Since the tree was already filled with memories (photos imported from the sign-up process earlier) from previous visits, Ethan doesn’t worry about the lack of memories that the tree has to offer.
Around 7PM, Ethan is preparing to leave the nursing home as his grandma gets ready for bed. At 7:15PM, he makes his way out of the front lobby when all of a sudden his phone goes off. He looks at his phone and it’s a photo that he took last year of his grandma on that same day around that same time. It’s a picture of Harry with grandma when she was in a better mental and physical state.
While looking at the photo, he notices that there’s an option to leave an audio response. Slightly overtaken by the emotional state that he was in, he leaves a message about how proud he was about his grandma being able to hang in for so long especially in her current state. He also tags Harry to the memory.
A few days later, Harry receives an email from Story Forest informing him that there are two memories in Queens waiting for him. Out of curiosity, he signs up and downloads the app to his mobile device.
Since he didn’t have class that day, he decides to visit their grandma in Queens. Later that evening, as Harry tucks his grandma to bed, his phone alerts him that a memory has emerged from the memory tree. Harry accesses the memory and it turns out that it was a photo of him and grandma from a year ago. Upon reflection, he responds with an audio recording and a new sub-branch forms from the original branch signifying his response. A notification is then sent to everyone tagged to that memory chain, in this case, Ethan.
Growing a Memory Tree
The next weekend, Ethan visits his grandma again. It was nice out that day and so he decided to take her out for a short walk. Fortunately, there was a floral shop right down the street. He decides to walk her over to the store to purchase her a flower. After handing over the flower to his grandma, he notices her eyes light up. Filled with happiness, he decides to record the moment. He takes out his phone and photographs his grandma holding the flower. He also leaves behind a voice recording with a cameo appearance by his grandma. She briefly talks about why she chose the flower that she did. Since no other previous memories were recorded in the vicinity of the floral shop, a new memory tree was formed along with its first branch containing the photo and audio recording.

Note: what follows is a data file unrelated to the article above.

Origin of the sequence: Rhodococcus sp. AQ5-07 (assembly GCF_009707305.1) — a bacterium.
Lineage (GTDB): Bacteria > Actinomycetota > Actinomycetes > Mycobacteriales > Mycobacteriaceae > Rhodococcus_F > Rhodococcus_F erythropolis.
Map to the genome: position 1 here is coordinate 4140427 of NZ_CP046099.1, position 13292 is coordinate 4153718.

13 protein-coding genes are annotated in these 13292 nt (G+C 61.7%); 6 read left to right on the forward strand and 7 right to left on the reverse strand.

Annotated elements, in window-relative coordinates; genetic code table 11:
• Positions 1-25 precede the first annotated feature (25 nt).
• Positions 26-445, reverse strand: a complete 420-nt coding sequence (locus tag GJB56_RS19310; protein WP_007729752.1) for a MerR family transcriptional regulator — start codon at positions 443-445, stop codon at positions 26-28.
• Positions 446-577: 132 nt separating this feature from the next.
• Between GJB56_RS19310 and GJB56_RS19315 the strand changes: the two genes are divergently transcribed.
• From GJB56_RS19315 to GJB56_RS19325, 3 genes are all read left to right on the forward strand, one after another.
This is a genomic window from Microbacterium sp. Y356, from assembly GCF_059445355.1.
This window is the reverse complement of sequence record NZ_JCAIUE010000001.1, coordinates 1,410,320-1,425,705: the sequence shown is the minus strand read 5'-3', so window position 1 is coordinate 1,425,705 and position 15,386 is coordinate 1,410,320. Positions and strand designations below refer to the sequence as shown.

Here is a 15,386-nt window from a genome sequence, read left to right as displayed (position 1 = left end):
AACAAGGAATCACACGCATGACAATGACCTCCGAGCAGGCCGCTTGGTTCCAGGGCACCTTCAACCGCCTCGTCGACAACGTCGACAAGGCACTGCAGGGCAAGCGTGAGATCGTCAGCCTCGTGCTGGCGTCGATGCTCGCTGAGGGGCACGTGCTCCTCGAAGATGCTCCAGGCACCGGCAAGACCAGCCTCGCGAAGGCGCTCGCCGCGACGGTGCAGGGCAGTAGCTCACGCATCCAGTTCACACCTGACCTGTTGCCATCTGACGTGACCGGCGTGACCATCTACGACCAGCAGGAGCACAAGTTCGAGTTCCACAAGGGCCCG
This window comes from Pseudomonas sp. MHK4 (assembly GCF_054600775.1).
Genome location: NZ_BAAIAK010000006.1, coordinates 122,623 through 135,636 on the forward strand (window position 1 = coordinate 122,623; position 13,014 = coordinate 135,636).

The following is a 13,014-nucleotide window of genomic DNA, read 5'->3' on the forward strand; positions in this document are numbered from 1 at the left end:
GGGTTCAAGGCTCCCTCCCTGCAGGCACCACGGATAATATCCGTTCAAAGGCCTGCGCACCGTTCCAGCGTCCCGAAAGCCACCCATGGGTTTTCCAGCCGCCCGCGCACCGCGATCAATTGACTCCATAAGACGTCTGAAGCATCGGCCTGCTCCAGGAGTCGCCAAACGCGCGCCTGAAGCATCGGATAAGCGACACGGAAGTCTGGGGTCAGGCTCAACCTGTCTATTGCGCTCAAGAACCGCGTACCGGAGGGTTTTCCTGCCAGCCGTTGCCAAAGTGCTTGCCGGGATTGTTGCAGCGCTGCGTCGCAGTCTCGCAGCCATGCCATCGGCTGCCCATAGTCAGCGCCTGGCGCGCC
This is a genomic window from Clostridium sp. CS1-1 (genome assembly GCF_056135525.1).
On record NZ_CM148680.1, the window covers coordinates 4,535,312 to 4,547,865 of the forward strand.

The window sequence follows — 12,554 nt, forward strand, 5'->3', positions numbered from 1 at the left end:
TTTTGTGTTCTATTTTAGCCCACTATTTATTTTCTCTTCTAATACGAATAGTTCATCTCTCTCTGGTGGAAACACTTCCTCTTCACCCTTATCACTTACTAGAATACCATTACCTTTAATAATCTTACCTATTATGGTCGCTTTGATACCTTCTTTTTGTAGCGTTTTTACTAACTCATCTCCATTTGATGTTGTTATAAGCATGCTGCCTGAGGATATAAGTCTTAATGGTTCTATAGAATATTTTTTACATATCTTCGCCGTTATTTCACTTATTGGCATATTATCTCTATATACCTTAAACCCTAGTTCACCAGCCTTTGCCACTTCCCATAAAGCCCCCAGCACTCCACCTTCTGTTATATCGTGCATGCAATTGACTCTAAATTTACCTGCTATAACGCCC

A month later, Ethan upgraded his iPhone to an iPhone 3GS. After syncing his new phone, he turns on the Story Forest app and notices a feature that he had not noticed before: augmented reality. Looking out his window from the 12th floor, he turns on the app. He then points the app out towards the city and sees a plethora of trees covering the cityscape. In the distance, beyond the East River, somewhere in Queens, stood a tall tree. Without a doubt, it was where his grandma’s nursing home was located.
How Augmented Story Forest Works
Memory trees take on several different states and reflect similar behaviors as those exhibited by the physical trees around us.
5 Years Later
Ethan’s grandma passed away after a short battle with cancer a few years ago. As he goes about the daily grind of working and living in New York City, he keeps his memories of her safely tucked away in the back of his mind, as he did with his baseball cards, comic books, and childhood toys back at his parent’s home in New Jersey.
One morning, during his commute from his new home in Astoria into Manhattan on the above ground N/Q/R line, he turns on the Story Forest app to see how his forest of memories have grown throughout the years. In the distance, he once again comes across the even taller tree located at his grandma’s nursing home.
Later that evening after work, he decides to head over to the nursing home with his brother. As they reach the front entrance, Ethan turns on the app. He then pans the phone over to the nursing home and notices the leaves on the tree fading in and out as they chronologically arrive and depart from when each memory was recorded. There are also memory trees lined up along the street where Ethan used to take short walks with his grandma. The two brothers take a seat at the bench located right outside of the nursing home and spend the rest of the evening reminiscing about their grandma. They were happy to know that even though she was no longer physically there with them, she was still there in their memories.